New threat from Europe using U.S. taxpayer cash.
Pause to remember that U.S. taxpayers fund almost 20% of the IMF war chest, which could now be used to buy up the debt of weak Euozone members, a move that would end in massive losses as we enter 2012 and bond yields soar in Italy and Spain as it becomes clear that neither country will meet deficit targets, just like Greece. Since when does the IMF's charter allow for government bond purchases?
LONDON -- Antonio Borges, Europe director at the International Monetary Fund, said Wednesday that the IMF could cooperate with the euro zone by buying up distressed government bonds, according to media reports. The fund could use its own resources to help restore confidence in the debt markets of Italy and Spain, but there are no immediate proposals on the table, Borges said, according to a Bloomberg report. The Financial Times reported that Borges also called for swift action on recapitalizing European banks, warning that a failure to restore confidence in the sector could lead to another credit crunch at a time when the economy is already slowing.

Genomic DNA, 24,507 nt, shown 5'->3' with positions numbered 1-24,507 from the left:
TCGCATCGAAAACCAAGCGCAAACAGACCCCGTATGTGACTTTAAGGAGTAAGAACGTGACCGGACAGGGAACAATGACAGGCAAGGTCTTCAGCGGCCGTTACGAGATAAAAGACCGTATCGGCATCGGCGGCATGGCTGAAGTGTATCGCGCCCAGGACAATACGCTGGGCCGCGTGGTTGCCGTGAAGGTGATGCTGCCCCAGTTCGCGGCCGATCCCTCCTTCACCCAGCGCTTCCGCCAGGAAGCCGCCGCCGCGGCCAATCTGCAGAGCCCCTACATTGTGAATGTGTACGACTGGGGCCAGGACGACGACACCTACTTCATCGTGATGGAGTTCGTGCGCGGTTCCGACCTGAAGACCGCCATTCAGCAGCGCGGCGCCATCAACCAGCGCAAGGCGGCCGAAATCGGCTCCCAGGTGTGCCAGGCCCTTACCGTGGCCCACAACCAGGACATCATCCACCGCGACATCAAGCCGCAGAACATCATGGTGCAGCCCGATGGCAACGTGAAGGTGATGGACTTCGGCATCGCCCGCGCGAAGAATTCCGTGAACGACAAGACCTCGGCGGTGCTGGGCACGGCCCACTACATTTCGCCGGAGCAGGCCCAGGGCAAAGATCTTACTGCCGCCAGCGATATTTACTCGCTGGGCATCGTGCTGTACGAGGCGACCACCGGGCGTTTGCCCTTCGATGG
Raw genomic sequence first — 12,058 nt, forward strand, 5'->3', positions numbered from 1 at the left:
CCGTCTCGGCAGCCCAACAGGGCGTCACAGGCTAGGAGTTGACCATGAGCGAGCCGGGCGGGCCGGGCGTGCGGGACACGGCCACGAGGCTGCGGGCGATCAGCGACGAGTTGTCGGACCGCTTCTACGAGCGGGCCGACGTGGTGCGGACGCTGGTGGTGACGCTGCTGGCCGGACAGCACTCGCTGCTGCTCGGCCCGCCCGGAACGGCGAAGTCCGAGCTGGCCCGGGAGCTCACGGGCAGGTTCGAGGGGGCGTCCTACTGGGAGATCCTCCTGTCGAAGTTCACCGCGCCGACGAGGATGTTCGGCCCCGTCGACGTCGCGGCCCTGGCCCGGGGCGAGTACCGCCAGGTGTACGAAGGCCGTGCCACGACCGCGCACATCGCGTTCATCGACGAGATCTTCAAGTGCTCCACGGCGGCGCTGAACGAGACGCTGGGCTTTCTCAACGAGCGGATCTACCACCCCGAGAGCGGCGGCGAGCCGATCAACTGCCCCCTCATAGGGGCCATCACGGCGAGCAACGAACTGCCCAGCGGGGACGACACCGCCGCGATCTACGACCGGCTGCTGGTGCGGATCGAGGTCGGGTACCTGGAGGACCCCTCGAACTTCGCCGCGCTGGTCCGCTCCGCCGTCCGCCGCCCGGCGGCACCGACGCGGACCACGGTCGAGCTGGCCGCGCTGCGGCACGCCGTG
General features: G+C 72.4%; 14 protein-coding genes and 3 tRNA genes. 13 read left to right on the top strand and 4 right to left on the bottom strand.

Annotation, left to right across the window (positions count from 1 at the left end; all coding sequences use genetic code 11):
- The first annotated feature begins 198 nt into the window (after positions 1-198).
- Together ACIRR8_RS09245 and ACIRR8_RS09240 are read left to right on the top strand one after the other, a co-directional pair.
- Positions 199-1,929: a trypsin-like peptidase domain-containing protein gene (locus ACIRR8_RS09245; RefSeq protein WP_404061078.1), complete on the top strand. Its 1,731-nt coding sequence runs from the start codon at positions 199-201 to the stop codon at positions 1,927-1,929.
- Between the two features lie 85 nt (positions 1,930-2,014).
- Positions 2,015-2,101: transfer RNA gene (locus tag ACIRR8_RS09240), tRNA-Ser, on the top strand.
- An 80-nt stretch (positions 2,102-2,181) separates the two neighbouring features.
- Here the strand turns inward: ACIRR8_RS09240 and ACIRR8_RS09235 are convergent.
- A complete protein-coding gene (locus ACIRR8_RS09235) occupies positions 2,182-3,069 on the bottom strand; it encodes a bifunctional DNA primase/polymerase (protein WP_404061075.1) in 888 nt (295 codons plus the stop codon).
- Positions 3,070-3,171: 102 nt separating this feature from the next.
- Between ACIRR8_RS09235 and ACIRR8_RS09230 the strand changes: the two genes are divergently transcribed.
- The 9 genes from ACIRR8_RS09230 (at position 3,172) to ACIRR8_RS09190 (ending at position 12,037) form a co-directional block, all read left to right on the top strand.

European Union officials are working on plans to boost bank capital to contain the euro-region’s debt crisis, the International Monetary Fund said, as Moody’s Investors Service warned of deteriorating public finances.
“There is no secret at all that European authorities and the European Commission are all working together on a plan to bring more official capital, more public-sector capital, into the banking sector,” Antonio Borges, the IMF’s European department head, said today in Brussels. “We would recommend that it move to a European approach,” he said. “More should be done on a cross-border basis.”
Signals that European politicians may step up efforts to aid banks and push investors to take deeper losses as part of a Greek bailout reflect international pressure to end the debt crisis and domestic opposition to expanding rescues.
Moody’s Investors Service late yesterday followed its three-level downgrade of Italy by warning that euro-area nations rated below the top Aaa level may see their rankings cut.